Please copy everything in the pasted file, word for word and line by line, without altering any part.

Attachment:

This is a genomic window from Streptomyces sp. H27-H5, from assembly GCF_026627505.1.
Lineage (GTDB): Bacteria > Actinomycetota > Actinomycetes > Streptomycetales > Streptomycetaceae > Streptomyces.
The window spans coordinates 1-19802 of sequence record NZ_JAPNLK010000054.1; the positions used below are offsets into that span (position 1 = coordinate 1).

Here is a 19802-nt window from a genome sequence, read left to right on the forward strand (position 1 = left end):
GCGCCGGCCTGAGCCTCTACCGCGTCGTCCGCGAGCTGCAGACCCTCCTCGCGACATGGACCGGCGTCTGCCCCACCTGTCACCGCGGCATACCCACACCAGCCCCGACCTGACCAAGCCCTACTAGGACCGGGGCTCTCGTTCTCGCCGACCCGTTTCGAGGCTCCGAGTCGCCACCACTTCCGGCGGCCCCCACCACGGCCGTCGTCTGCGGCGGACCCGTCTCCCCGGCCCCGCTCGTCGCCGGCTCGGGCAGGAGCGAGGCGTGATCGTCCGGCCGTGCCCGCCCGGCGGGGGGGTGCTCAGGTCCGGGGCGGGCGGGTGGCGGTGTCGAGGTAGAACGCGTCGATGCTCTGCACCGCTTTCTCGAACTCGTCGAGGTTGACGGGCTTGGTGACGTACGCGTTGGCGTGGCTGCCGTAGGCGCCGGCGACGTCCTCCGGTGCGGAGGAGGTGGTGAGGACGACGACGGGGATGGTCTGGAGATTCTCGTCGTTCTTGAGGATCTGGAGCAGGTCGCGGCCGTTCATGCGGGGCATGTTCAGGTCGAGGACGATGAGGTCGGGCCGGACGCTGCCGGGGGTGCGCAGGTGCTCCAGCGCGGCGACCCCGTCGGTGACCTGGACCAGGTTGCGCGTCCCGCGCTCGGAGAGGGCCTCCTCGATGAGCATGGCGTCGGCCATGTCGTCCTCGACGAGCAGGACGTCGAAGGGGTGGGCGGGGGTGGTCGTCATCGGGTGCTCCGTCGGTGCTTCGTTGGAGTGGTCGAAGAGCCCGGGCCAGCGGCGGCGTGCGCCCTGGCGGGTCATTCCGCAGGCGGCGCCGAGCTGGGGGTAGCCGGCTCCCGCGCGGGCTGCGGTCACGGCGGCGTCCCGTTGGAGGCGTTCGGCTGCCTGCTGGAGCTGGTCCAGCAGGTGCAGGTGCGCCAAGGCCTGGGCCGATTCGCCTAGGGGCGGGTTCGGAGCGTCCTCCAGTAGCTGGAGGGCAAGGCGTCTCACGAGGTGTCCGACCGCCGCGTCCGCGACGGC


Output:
This is a genomic window from Streptomyces sp. H27-H5, from assembly GCF_026627505.1.
Lineage (GTDB): Bacteria > Actinomycetota > Actinomycetes > Streptomycetales > Streptomycetaceae > Streptomyces.
The window spans coordinates 1-19802 of sequence record NZ_JAPNLK010000054.1; the positions used below are offsets into that span (position 1 = coordinate 1).

Here is a 19802-nt window from a genome sequence, read left to right on the forward strand (position 1 = left end):
GCGCCGGCCTGAGCCTCTACCGCGTCGTCCGCGAGCTGCAGACCCTCCTCGCGACATGGACCGGCGTCTGCCCCACCTGTCACCGCGGCATACCCACACCAGCCCCGACCTGACCAAGCCCTACTAGGACCGGGGCTCTCGTTCTCGCCGACCCGTTTCGAGGCTCCGAGTCGCCACCACTTCCGGCGGCCCCCACCACGGCCGTCGTCTGCGGCGGACCCGTCTCCCCGGCCCCGCTCGTCGCCGGCTCGGGCAGGAGCGAGGCGTGATCGTCCGGCCGTGCCCGCCCGGCGGGGGGGTGCTCAGGTCCGGGGCGGGCGGGTGGCGGTGTCGAGGTAGAACGCGTCGATGCTCTGCACCGCTTTCTCGAACTCGTCGAGGTTGACGGGCTTGGTGACGTACGCGTTGGCGTGGCTGCCGTAGGCGCCGGCGACGTCCTCCGGTGCGGAGGAGGTGGTGAGGACGACGACGGGGATGGTCTGGAGATTCTCGTCGTTCTTGAGGATCTGGAGCAGGTCGCGGCCGTTCATGCGGGGCATGTTCAGGTCGAGGACGATGAGGTCGGGCCGGACGCTGCCGGGGGTGCGCAGGTGCTCCAGCGCGGCGACCCCGTCGGTGACCTGGACCAGGTTGCGCGTCCCGCGCTCGGAGAGGGCCTCCTCGATGAGCATGGCGTCGGCCATGTCGTCCTCGACGAGCAGGACGTCGAAGGGGTGGGCGGGGGTGGTCGTCATCGGGTGCTCCGTCGGTGCTTCGTTGGAGTGGTCGAAGAGCCCGGGCCAGCGGCGGCGTGCGCCCTGGCGGGTCATTCCGCAGGCGGCGCCGAGCTGGGGGTAGCCGGCTCCCGCGCGGGCTGCGGTCACGGCGGCGTCCCGTTGGAGGCGTTCGGCTGCCTGCTGGAGCTGGTCCAGCAGGTGCAGGTGCGCCAAGGCCTGGGCCGATTCGCCTAGGGGCGGGTTCGGAGCGTCCTCCAGTAGCTGGAGGGCAAGGCGTCTCACGAGGTGTCCGACCGCCGCGTCCGCGACGGC